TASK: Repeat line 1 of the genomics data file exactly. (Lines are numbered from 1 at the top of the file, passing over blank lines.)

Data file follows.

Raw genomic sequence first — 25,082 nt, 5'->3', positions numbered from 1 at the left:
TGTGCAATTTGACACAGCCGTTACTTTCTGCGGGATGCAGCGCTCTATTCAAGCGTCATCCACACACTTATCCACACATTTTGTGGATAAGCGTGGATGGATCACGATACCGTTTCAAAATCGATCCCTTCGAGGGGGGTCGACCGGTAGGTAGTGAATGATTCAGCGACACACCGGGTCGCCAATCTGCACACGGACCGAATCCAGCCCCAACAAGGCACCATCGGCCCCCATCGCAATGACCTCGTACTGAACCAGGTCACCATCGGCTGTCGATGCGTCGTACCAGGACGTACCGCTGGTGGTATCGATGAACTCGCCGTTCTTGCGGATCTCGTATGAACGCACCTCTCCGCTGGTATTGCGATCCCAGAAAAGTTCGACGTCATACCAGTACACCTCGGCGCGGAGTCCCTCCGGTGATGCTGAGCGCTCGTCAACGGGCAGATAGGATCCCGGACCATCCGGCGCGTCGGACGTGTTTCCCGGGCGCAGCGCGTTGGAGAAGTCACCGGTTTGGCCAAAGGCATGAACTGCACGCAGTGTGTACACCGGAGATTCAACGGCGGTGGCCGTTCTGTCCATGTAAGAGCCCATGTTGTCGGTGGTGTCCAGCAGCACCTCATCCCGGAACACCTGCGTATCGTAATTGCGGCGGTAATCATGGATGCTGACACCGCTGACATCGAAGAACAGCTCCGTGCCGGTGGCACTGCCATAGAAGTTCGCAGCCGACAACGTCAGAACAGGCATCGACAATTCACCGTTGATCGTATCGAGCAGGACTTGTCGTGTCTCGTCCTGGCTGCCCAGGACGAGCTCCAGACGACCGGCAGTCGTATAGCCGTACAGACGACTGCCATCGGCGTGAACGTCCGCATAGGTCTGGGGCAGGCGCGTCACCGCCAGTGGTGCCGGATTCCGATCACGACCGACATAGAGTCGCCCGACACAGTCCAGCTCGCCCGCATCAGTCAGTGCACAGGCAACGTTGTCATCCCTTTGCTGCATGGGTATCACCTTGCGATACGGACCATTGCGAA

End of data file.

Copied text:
Raw genomic sequence first — 25,082 nt, 5'->3', positions numbered from 1 at the left: